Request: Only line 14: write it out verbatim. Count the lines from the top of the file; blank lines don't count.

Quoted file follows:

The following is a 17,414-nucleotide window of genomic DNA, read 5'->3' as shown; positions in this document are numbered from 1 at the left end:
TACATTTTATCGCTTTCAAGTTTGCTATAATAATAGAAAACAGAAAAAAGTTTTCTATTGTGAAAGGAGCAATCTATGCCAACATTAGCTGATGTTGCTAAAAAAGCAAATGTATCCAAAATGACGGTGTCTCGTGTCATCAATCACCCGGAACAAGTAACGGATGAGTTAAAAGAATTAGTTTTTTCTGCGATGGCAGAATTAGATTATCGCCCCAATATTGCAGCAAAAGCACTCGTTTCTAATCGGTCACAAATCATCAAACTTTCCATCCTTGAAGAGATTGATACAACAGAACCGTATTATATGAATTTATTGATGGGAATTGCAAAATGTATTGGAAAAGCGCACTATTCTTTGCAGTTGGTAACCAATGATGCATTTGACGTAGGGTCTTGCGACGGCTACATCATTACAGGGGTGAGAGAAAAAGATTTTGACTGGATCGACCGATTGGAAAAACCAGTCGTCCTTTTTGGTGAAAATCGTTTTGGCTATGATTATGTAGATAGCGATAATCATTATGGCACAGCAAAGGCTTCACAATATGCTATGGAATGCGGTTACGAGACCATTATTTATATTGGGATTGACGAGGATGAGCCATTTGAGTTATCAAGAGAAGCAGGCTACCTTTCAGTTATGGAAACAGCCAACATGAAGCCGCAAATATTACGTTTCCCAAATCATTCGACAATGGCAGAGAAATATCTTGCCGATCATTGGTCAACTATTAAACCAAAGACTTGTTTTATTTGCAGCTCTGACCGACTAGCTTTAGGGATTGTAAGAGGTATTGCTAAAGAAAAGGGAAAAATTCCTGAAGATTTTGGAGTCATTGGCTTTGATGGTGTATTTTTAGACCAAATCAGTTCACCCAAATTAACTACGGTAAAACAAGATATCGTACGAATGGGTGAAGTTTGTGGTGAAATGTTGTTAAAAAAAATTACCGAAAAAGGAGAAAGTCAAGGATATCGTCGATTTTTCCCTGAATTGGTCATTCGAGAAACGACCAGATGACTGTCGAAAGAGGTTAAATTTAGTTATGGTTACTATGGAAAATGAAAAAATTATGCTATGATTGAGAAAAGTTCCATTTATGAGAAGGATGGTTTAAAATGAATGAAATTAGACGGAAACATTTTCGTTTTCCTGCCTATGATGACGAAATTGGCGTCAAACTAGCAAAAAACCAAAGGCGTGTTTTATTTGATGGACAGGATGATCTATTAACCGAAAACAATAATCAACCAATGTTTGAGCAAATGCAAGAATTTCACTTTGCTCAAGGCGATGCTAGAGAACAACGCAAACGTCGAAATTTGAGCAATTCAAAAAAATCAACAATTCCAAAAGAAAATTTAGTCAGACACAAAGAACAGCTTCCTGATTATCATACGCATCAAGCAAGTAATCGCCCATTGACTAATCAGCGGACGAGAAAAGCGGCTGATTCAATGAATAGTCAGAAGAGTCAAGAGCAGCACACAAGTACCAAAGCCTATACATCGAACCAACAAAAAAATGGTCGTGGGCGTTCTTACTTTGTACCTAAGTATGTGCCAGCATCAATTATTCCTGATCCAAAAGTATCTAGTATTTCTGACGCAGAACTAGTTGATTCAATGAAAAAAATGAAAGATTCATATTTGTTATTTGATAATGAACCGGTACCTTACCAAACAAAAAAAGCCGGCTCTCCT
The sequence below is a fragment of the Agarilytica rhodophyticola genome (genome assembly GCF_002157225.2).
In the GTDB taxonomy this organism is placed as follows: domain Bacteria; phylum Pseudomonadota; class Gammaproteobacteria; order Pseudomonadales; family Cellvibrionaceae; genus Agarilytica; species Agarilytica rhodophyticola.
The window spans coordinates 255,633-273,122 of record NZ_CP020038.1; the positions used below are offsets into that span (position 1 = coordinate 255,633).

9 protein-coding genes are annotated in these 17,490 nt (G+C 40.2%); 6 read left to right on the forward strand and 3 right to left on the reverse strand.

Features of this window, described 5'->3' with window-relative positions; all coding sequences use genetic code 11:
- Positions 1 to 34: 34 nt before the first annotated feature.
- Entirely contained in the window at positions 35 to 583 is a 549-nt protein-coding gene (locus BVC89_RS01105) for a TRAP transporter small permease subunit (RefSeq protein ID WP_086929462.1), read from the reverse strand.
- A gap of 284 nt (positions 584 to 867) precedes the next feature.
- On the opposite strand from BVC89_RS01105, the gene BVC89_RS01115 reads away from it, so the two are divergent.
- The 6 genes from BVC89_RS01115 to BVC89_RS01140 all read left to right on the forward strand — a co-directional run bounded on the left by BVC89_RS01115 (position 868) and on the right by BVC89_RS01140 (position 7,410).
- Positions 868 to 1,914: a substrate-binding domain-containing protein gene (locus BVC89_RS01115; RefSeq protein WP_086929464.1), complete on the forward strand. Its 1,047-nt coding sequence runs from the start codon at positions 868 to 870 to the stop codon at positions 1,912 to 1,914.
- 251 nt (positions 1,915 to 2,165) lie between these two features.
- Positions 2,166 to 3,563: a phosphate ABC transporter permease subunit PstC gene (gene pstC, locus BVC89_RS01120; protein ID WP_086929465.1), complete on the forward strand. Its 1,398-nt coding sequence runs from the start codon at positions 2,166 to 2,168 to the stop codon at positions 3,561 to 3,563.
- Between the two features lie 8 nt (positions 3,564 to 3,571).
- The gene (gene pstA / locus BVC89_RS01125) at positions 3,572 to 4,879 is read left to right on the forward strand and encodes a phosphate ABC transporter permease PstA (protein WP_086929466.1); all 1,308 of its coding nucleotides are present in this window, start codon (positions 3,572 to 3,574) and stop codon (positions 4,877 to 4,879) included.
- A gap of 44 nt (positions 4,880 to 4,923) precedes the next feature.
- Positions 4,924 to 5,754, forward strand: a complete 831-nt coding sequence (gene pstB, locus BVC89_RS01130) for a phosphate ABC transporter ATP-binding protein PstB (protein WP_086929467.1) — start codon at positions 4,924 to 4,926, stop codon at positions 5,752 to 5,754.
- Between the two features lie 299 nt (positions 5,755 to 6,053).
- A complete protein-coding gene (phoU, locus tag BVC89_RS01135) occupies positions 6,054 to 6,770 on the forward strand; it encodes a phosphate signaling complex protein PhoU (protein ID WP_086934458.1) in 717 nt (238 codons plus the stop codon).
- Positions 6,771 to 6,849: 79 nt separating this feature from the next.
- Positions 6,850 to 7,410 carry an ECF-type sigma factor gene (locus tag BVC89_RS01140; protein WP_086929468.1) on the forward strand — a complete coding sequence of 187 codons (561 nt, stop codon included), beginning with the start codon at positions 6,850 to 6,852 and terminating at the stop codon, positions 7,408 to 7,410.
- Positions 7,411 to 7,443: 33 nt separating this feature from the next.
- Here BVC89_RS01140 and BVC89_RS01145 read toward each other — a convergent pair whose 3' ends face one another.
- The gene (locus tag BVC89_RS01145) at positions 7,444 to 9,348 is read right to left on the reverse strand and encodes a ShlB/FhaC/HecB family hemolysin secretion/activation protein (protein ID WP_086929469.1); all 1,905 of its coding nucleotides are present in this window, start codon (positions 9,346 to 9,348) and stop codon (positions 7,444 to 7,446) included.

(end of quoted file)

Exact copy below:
- 251 nt (positions 1,915 to 2,165) lie between these two features.